I was originally going to write a slightly different piece than this one, focusing more on mental state than on historical analysis. But this is pretty good.
"Persuade thyself that imperfection and inconvenience are the natural lot of mortals, and there will be no room for discontent, neither for despair." Imperfection and inconvenience are part of the bargain of being human. Do not act rashly or impulsively. There's no reason to feel discontent or despair when things are going wrong.
Things are never perfect. Acknowledge things as they are, always. Discontent and despair don't serve you. When bad feelings come over you, acknowledge them and dismiss them. Thinking, reflection, and self-control reigns. Keep building. Win.
The best version of the 36 strategems that I own is the Wiles of War: 36 Military Strategies from Ancient China by Sun Haichen. It lists the strategies, quotes from various Chinese military sources to reinforce the points and then adds a relevant story from China's long history to illustrate the points. You can try to get it off Amazon. I like it so much I have 2 copies. The other one to come a distant second to this book would be the 36 Secret Strategies of Martial Arts by Hiroshi Moriya and William Scott Wilson.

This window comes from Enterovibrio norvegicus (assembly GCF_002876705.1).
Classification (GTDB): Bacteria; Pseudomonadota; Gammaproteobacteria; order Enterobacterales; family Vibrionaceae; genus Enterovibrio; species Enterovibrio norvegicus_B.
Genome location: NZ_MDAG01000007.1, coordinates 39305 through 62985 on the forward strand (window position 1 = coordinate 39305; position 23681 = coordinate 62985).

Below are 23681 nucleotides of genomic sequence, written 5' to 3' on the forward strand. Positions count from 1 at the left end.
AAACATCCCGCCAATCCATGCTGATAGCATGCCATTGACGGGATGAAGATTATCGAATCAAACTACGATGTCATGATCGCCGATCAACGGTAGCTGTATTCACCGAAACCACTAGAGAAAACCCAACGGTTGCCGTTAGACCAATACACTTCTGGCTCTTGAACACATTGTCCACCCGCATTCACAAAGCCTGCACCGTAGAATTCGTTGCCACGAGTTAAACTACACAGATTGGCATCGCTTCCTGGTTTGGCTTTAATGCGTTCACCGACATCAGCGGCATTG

As for Byzantium, the Nika Riots while threatening to Justinian's regime, was not as catastrophic as the Rise of Islam. That was truly a dark period for Byzantium as it lost much of its territories and nearly became extinct. The later periods around 1080 appeals to me because of the struggles the empire faced against the Turks. I have never regretted reading Byzantine history because it has many classic struggles against incredible odds.
Oh I replied to your email about your request already. Look forward to hearing from you soon. :)
I love the Sengoku Jidai! There is so much to learn from it and from there I branched out to other areas of Japanese history as well. I will probably read about the Taiheiki soon since I have gained a fascination about the Early Hojo Clan thanks to Total War Shogun 2. My favourite clan for TWS2 is the Late Hojo Clan mainly because they are such great builders. I also loved the Byzantines in Age of Empires 2 because of their defensive nature.